Cookies and Cream on Fair Oaks Avenue, south of Mission Street and north of Oxley, owned by Mr. Cheng Lui, has opened its doors in South Pasadena. Mr. Cheng Lui’s concept is simple: made-to-order ice cream sandwiches. This becomes a bit of a tangle as the choices of cookie alone feels quite endless (in actuality, 17). Along with the ice cream flavors, Fosselman’s or Thrify, there is a lot to take into consideration.
Offerings go from traditional flavors like chocolate chip, rocky road, cookie dough and double trouble (chocolate cookie with chocolate chips) to the imaginable like lemon bar, nutella, red velvet, walnut sandy and Georgia (peanut butter), then descend into flavors that need a translator, like Maui and Jakarta. Here’s a breakdown of the choices we faced the day we dropped in:
Maui – fruits and coconut
Tototaro – taro root
Jakarta – mild, using Pandan leaves
Ginza – green tea
Angel Island – white chocolate and cream cheese
It’s apparent Mr. Cheng Lui enjoys making new flavors, too, like BBQ and this week’s bacon and chocolate chip cookie. One of our teenage tasters said it was “weirdly delicious.” To us, the cookie tasted of bacon as though it had been overrun by syrup—we’d have preferred it on a breakfast plate next to eggs-over-medium and home fries.
The cookies in the picture above are:
- Red velvet cookie with nutella ice cream – a teenage tester commented that “the ice cream is fantabulous and the cookie is soft and perfect, though you need water to drink with it, sadly.”
- Jarkarta cookie with Fosselman’s torotaro ice cream – the cookie’s pandan flavor is so subtle that to us it taste simply like a sugar cookie. The taro filling is quite lovely if you enjoy offbeat flavors—a flavor like slightly, almost unsweetened coconut, is the initial impression, followed by the earthy, starchy corm that we remember eating as a roasted savory (like potatoes) in Fiji two and a half decades ago. Several stars for tototaro.
- Chocolate chip cookie with Fosselman’s espresso ice cream – the chocolate chip cookie was not awful, but not especially delicious, either. A touch too much salt or baking soda, perhaps, and the chocolate chips weren’t bold enough in flavor. The Fosselman’s espresso ice cream, though, was divine.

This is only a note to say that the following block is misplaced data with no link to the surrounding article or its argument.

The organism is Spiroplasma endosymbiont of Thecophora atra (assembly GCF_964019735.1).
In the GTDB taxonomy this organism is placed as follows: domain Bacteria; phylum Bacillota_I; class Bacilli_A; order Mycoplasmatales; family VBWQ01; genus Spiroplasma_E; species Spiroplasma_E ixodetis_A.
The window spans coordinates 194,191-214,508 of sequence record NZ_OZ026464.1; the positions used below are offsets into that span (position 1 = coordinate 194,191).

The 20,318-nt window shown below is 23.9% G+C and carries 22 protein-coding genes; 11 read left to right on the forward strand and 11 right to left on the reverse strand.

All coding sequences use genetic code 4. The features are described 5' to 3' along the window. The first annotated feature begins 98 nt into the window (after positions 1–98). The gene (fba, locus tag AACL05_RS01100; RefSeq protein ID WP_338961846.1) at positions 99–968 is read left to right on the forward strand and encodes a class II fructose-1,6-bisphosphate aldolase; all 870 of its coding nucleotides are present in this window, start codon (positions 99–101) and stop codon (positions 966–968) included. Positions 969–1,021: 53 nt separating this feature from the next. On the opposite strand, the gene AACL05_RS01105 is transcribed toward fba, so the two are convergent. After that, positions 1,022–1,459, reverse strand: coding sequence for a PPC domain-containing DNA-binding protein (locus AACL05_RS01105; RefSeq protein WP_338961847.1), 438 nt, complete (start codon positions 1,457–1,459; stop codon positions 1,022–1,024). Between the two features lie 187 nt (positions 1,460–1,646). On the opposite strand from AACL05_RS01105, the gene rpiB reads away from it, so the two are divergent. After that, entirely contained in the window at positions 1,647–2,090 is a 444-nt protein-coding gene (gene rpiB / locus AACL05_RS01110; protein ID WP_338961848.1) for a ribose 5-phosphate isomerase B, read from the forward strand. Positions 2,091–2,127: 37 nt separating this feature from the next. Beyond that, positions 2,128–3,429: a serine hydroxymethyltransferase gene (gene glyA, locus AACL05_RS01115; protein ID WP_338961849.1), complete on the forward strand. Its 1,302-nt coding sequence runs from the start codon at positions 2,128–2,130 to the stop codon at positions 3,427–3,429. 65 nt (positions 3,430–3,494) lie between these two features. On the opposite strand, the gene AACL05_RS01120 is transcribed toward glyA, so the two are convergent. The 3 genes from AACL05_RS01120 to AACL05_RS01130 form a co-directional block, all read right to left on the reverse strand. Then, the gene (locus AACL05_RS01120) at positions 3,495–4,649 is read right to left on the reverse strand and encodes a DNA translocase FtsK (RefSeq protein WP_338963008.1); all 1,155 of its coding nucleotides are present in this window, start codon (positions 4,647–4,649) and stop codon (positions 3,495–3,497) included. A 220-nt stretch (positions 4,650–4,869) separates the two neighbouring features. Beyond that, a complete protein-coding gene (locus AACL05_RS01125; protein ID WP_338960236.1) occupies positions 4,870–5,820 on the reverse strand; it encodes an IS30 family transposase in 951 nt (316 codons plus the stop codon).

Note: two different kinds of cookies may be used for one sandwich.
Two young taste testers enjoyed their ice cream sandwiches without reserve, though they agreed with us ol’ folks that the stores presentation needed a bit more finesse. Samples of cookies can be had, but they are merely crumpled cookies in a small clear plastic cup with the name of the cookie written in sharpie. A sample spoon is available that one uses to lift a piece of cookie out while the other hand tries to pick up with one’s fingers the crumbled cookie piece as it’s continuing to crumble, and without touching the community spoon. We appreciate being able to test the product, but it feels a bit like the kids next door’s lemonade stand, bare bones, make do with what one has, etc.
The cookies can be viewed on their cooking trays as the whole rack is rolled out and stands next to the ice cream bar. The names of the cookies are written in grease pencil on the glass down the front of the rack, which is helpful, but still the presentation feels rough around the edges. On the other hand, this judgment could be flipped and all these quirks could be interpreted as unpretentious, fun and funky.
Art adorns the walls, some by a Los Angeles artist and the rest by members of the Southern California Illustrators. They are diverse in medium and subject. Mr. Cheng Lui likes the idea of helping local artists, having their works been seen, which will hopefully translate into a sales (we did see one “sold” sign). He’s hoping to get local kids involved, too, so they can know the feeling of seeing their artwork exhibited. Though the idea is admirable and welcome, the walls have an odd bit of yellow-green here and there, not enough to appear deliberate, but looking as if they didn’t paint at all, in which case they should.
One of the window front nooks has books, little games, a chalkboard, and a rug perhaps to entice kids to eat, relax and have fun, though the options of chairs for adults are eclectic and few. The other front nook has more books, a skateboard, and a tire pump (which we assume is for the groovy retro bike hanging out on the sidewalk next the large cow face cutout—a cute setup to attract attention).
Mr. Cheng Lui’s young employee (apologies for not securing your name, Miss) was quite knowledgable, polite, and patient as we had to consider all the choices and decide what cookie to put with what ice cream. Mr. Chang came out in time to hear our choices and praised us for our contemplation. He’s soft spoken, engaging, and seems passionate about this undertaking.
We wonder if being so close to Fosselman’s in Alhambra and Thrifty’s ice cream available at all the Rite Aids will be a disadvantage for Cookies and Cream. Both of those manufacturers are well known and established. But, people may be pleased to see their favorite brands (something familiar in an unfamiliar setting) and be willing to let the ingenuity—and wild card—of this experiment be Mr. Cheng Lui’s ever-broadening concoction of cookie flavors.
Cookies and Cream, 1010 ½ S. Fair Oaks Ave., South Pasadena 91030. Open Monday-Sunday, 11 a.m.-10 p.m. 626.789.1177. Cash only.